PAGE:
LOS ANGELES -- A police officer who allegedly kicked and beat a suspect who had surrendered and was lying on the ground pleaded not guilty Monday to assault under color of authority.
Richard Garcia, 34, was charged in connection with the arrest of Clinton Alford Jr. on Oct. 16 in South Los Angeles. He could face up to three years in county jail if convicted.
Officers investigating a robbery spotted Alford and thought he matched the robber's description, prosecutors say.
Alford, who has filed a federal civil rights lawsuit against the city, contends that he was riding his bicycle on the sidewalk when a car pulled up and someone shouted at him to stop. The man didn't identify himself as a police officer and Alford kept pedaling until someone grabbed the back of his bike. Alford then jumped off and ran, Alford said.
After a short chase, two officers caught up with Alford, who said he surrendered and lay down with his hands behind his back.
Alford, 22, contends that he already was restrained and wasn't resisting when he was beaten with elbows and fists and after being handcuffed was kicked in the head and body until he blacked out.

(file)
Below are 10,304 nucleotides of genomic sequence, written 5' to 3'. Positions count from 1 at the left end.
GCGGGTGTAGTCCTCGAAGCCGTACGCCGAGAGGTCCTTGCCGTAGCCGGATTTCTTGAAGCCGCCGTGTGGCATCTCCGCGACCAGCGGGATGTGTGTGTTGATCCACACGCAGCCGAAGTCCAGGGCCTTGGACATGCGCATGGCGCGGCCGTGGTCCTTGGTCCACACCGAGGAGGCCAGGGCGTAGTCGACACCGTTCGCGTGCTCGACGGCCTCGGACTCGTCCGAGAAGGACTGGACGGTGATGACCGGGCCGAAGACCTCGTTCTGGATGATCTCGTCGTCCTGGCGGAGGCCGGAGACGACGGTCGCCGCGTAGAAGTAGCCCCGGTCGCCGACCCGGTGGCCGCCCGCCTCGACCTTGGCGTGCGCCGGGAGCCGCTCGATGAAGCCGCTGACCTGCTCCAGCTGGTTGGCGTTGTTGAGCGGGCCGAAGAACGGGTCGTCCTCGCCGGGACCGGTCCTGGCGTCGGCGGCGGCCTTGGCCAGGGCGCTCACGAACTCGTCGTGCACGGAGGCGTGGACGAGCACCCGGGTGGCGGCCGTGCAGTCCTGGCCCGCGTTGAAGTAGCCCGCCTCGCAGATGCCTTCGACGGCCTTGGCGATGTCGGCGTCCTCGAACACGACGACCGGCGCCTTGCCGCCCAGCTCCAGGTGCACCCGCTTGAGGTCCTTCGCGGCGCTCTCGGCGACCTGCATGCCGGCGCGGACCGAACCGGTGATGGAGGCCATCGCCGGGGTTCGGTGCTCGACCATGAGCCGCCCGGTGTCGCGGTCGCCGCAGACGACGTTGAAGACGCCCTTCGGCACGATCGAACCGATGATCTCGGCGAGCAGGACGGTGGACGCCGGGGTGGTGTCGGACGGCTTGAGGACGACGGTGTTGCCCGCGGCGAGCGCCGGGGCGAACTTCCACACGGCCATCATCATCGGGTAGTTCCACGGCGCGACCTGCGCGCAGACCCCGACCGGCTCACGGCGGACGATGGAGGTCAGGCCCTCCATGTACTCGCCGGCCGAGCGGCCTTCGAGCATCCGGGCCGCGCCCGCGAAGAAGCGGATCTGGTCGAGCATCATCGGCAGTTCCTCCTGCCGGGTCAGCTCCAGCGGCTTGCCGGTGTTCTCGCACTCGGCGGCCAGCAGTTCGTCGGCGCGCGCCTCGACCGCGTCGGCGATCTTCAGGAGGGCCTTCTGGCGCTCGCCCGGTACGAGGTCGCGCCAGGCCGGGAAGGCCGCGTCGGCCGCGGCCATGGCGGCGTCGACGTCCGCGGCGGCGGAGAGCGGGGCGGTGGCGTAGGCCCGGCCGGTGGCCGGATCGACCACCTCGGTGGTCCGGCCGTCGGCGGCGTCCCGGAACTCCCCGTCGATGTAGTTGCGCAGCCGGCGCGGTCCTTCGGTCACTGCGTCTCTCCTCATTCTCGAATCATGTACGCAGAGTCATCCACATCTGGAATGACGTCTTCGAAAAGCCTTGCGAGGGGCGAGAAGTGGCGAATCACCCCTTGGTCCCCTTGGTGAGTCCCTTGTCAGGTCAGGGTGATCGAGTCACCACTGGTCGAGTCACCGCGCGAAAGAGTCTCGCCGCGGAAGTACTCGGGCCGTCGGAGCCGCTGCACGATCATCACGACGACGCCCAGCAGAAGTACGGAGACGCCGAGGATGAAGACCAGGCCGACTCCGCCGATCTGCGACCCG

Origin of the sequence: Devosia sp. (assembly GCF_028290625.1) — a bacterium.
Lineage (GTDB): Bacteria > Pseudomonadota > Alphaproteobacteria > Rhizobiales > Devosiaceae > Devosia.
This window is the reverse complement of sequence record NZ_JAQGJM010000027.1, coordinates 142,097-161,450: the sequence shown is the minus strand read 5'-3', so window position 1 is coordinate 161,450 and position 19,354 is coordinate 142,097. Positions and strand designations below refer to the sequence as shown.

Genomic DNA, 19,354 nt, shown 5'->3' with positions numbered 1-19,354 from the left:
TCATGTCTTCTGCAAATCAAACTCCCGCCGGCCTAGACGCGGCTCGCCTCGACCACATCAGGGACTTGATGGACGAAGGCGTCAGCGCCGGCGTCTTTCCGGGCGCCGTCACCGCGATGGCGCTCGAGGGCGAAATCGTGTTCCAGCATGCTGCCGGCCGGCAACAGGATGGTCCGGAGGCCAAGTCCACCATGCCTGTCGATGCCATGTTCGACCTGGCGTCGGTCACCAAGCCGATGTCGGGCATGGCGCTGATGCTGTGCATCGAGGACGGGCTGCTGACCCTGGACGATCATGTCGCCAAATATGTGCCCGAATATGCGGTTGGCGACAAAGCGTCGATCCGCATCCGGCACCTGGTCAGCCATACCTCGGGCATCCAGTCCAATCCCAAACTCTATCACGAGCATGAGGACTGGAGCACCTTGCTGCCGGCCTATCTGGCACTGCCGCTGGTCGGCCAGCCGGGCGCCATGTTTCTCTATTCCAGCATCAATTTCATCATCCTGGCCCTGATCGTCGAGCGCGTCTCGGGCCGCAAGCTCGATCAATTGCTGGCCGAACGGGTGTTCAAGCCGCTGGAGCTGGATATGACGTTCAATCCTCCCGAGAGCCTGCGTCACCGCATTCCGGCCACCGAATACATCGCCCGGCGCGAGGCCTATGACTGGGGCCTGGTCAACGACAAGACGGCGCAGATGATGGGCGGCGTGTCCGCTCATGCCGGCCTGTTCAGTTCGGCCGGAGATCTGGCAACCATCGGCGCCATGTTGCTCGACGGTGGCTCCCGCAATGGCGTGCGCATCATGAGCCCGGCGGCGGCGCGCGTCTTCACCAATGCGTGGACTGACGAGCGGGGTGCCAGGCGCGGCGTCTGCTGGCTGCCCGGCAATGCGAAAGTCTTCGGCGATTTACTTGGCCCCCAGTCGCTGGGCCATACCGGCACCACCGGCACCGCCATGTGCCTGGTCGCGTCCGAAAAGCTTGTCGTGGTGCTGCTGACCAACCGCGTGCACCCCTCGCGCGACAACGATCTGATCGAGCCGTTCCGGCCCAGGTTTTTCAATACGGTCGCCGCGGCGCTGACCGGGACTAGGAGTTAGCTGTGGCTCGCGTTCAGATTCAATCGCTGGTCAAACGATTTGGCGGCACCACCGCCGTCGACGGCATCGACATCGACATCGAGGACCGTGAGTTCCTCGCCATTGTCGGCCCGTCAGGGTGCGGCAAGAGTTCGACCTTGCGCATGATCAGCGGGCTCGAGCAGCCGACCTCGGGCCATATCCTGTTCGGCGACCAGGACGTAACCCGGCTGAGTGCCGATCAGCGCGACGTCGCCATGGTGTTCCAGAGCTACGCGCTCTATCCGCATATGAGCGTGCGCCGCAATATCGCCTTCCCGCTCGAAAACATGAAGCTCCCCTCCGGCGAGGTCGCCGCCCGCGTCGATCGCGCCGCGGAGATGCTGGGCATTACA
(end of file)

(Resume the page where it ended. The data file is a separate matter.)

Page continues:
Alford was kicked "from my head to my temple to my ears," he said at a news conference. "I was just praying to God that they wouldn't kill me. I felt that I was going to die."
Alford was arrested on suspicion of drug possession and resisting arrest, and criminal charges were filed but later dropped.
Garcia has been off-duty and remains on paid leave while the Los Angeles Police Department investigates.
"As I stated immediately after this incident, any officer that abuses the public's trust is not welcome in the LAPD," Police Chief Charlie Beck said in a statement. "The LAPD will take swift action to investigate and refer appropriate cases for prosecution ... whenever an officer is suspected of committing a criminal act."
Alford applauded the criminal charge.
"I just want to thank God for some type of justice and it's been a long journey and I've been going through a lot physically and mentally," he said at the news conference.
His attorney, Caree Harper, said charging Garcia with a crime was only a first step.
"We're not done," she said. "We want his job."
Harper said the incident was caught by a surveillance camera and she called Beck to release the video.